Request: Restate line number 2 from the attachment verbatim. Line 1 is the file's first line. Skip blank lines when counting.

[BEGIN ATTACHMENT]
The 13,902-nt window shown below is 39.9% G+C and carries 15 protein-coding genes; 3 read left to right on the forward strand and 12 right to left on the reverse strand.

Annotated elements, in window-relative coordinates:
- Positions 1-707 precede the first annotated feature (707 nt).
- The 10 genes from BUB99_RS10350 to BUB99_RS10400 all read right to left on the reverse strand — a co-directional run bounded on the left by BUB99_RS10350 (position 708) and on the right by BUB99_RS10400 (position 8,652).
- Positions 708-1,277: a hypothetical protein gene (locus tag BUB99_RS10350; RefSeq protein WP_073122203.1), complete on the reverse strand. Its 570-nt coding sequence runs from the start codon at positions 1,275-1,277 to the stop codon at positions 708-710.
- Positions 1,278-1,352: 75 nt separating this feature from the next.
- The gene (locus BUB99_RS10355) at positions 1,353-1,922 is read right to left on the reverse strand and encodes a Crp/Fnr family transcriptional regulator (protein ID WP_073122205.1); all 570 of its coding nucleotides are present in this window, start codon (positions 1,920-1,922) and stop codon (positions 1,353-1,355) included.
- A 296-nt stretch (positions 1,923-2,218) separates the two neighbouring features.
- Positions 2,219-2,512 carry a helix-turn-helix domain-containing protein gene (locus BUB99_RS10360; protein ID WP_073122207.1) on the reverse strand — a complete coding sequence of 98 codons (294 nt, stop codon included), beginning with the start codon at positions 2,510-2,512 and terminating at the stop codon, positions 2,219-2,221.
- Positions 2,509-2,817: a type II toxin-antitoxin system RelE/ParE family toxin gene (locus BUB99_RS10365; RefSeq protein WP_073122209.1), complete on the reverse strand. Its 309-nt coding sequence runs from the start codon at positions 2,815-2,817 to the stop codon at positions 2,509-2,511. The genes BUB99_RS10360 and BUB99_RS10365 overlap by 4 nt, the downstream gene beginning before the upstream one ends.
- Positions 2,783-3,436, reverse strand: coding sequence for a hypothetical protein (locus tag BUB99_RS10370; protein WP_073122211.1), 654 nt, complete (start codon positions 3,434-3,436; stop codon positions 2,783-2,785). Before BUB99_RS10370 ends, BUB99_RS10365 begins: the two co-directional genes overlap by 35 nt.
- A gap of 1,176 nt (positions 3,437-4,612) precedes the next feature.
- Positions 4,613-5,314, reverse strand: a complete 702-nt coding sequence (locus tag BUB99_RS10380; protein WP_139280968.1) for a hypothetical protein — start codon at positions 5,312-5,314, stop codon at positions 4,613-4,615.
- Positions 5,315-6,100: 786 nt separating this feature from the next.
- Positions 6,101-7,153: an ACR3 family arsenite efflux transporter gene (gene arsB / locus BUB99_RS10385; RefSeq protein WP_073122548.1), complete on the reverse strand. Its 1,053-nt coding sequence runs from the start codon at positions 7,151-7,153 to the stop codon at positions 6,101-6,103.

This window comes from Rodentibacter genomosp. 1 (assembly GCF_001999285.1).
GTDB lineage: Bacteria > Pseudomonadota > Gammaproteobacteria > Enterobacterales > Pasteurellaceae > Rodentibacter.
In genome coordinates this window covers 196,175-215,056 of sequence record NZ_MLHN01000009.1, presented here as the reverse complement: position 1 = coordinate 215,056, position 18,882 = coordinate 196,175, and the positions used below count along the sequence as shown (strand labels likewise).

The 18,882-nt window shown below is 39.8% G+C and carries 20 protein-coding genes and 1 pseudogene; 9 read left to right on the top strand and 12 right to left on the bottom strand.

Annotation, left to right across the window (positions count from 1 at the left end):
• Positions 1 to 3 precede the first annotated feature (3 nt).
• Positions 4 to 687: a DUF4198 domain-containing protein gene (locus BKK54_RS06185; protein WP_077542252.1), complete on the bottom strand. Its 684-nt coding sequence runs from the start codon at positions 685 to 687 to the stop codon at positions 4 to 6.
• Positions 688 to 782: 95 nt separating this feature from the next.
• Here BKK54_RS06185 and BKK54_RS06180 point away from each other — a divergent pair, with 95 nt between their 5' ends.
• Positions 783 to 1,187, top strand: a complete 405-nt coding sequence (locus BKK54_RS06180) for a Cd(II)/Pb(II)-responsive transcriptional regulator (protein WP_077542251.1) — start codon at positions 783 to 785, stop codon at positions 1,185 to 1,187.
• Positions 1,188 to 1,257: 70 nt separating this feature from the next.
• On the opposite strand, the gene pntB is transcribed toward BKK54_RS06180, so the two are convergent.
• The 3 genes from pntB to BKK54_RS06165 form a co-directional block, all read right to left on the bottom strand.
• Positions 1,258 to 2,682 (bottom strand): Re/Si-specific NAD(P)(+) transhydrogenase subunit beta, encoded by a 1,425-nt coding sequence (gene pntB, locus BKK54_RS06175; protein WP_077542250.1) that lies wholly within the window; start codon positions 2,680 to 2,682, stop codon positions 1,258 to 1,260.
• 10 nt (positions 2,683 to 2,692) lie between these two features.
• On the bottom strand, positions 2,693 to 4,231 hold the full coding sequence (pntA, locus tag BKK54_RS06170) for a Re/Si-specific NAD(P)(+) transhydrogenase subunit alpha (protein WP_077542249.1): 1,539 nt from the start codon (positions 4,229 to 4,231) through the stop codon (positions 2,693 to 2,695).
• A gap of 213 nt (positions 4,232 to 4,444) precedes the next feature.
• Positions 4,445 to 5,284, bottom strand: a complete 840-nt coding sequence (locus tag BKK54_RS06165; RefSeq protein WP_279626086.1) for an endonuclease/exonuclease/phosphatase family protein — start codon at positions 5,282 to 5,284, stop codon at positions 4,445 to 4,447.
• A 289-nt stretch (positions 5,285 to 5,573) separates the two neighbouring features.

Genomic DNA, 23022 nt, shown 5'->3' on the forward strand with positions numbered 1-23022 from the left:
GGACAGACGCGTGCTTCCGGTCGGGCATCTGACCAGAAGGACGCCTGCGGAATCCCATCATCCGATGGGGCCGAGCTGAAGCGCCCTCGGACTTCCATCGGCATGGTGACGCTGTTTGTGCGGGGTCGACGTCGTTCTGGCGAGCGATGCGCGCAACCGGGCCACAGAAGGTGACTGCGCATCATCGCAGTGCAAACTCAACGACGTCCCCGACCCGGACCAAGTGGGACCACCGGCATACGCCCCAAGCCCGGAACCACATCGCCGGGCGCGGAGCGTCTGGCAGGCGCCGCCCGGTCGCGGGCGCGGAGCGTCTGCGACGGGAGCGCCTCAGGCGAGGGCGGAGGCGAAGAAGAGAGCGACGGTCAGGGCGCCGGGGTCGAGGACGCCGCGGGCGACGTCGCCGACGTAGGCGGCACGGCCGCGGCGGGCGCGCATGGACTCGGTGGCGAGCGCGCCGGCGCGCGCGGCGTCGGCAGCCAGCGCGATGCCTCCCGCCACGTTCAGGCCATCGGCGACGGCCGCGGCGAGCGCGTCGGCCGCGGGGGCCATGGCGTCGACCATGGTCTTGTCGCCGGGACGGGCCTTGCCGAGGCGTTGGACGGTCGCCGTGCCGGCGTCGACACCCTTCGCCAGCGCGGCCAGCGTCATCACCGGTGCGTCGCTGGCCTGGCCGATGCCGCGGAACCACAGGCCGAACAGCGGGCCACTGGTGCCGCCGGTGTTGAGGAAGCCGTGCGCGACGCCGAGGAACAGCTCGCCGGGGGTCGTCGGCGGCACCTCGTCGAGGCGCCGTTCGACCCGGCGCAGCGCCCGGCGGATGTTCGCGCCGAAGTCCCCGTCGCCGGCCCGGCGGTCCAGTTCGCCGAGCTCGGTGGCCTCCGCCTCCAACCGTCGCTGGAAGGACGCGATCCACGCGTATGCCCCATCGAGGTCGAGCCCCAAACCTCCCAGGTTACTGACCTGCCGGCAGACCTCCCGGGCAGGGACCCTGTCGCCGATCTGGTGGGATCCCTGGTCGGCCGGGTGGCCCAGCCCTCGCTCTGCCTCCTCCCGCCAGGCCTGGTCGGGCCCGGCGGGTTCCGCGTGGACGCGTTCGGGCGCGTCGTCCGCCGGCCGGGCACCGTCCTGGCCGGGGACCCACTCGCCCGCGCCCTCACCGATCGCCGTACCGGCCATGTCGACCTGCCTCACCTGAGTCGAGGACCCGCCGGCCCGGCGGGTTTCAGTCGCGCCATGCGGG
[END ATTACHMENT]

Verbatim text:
Annotated elements, in window-relative coordinates: